During this week's proceedings, the International Trade Committee adopted a resolution regarding the ongoing negotiations over the Trade in Services Agreement (TiSA) which called set out a firm series of demands to the European Commission. As the Socialists and Democrats coordinator for International Trade, I was very pleased that my group let the call for full exclusion of all public services, pushed for strong safeguards for workers, a binding new clause to guarantee data privacy and greater transparency. The trade in services is a significant and growing part of the EU economy. Creating a level playing field and opening global markets to European service providers is long overdue and crucial to the protection and promotion of jobs in the European Union. In no EU country are jobs so linked to the services sector as in the UK. The Trade in Services Agreement is an opportunity not only to boost our economy but to update trade rules for the benefit of all. Preventing social dumping and ensuring strict data protection is vital as e-commerce grows.
A report on the Digital Single Market (DSM) was put before MEPs on Tuesday. Labour MEPs tabled a number of amendments which would address the gaps on social and employment issues, universal access and coverage and improving digital skills. The DSM is a fantastic example of how British consumers benefit from EU membership. For instance, only last month, the Commission unveiled proposals which would allow travellers to watch geo-blocked services such as Netflix and BBC iPlayer whilst abroad. In particular, Labour MEPs pushed to ensure that future legislation takes into account and caters for those in certain workplaces, and rural and remote communities who have been left behind before. EU countries including the UK must invest in more superfast broadband and roll it out ASAP. The future lies in a knowledge economy, and we're working at an EU level to ensure that this is realised.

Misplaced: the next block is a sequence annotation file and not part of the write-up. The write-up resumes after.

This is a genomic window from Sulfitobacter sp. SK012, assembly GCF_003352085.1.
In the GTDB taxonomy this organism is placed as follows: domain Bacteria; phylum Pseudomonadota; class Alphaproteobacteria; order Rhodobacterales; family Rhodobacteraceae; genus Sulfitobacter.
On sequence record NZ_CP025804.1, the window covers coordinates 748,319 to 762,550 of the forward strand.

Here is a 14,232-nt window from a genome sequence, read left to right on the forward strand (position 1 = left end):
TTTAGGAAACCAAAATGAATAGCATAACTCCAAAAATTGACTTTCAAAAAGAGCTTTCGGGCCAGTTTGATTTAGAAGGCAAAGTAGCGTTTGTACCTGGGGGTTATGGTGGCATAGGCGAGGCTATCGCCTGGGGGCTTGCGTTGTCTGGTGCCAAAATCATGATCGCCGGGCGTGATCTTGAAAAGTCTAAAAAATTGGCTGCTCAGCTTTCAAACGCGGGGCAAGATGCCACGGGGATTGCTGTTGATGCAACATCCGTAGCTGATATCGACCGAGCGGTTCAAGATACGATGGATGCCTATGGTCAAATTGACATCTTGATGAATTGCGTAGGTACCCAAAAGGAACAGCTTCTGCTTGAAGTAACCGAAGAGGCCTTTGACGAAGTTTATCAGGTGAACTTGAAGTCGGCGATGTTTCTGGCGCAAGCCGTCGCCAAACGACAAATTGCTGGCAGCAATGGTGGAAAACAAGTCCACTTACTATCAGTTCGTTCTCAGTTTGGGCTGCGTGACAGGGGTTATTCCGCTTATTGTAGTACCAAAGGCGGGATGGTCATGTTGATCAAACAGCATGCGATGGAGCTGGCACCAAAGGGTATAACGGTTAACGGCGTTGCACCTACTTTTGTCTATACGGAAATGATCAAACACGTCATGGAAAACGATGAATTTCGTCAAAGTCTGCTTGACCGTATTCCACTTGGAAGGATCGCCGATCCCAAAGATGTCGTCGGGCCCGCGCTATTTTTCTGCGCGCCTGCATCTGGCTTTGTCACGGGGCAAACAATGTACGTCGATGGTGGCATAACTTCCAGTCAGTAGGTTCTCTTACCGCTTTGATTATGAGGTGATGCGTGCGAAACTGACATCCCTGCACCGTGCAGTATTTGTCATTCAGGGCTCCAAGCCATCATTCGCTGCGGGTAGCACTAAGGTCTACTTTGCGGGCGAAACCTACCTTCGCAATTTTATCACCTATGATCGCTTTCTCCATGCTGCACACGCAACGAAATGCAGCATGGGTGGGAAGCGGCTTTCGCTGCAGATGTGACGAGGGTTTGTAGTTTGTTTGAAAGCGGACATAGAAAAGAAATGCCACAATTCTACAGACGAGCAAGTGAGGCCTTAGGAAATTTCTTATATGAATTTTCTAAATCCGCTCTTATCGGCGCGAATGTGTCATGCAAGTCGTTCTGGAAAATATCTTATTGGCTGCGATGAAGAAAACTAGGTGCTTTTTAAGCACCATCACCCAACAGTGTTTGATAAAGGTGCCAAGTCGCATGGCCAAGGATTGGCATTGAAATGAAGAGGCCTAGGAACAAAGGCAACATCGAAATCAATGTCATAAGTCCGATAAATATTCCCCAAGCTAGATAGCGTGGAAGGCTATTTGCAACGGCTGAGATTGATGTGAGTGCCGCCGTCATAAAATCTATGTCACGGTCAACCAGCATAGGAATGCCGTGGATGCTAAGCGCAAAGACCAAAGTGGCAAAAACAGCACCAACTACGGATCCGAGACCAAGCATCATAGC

Labour MEPs supported new EU regulations that will raise safety standards for appliances such as boilers, gas cookers, ovens, barbecues and patio heaters, in an effort to prevent fatal gas poisoning. Continuing our support for strong common standards across a range of areas and industries, we believe this new regulation would ensure that a range of solid safety standards could put a stop to leaks of harmful gaseous substances. This is an issue Labour in Europe has long campaigned for EU action on, with several previous campaigns for carbon monoxide safety in particular. EU action can save lives. The regulations now go forward to national governments for approval, and are set to come into force in 2018.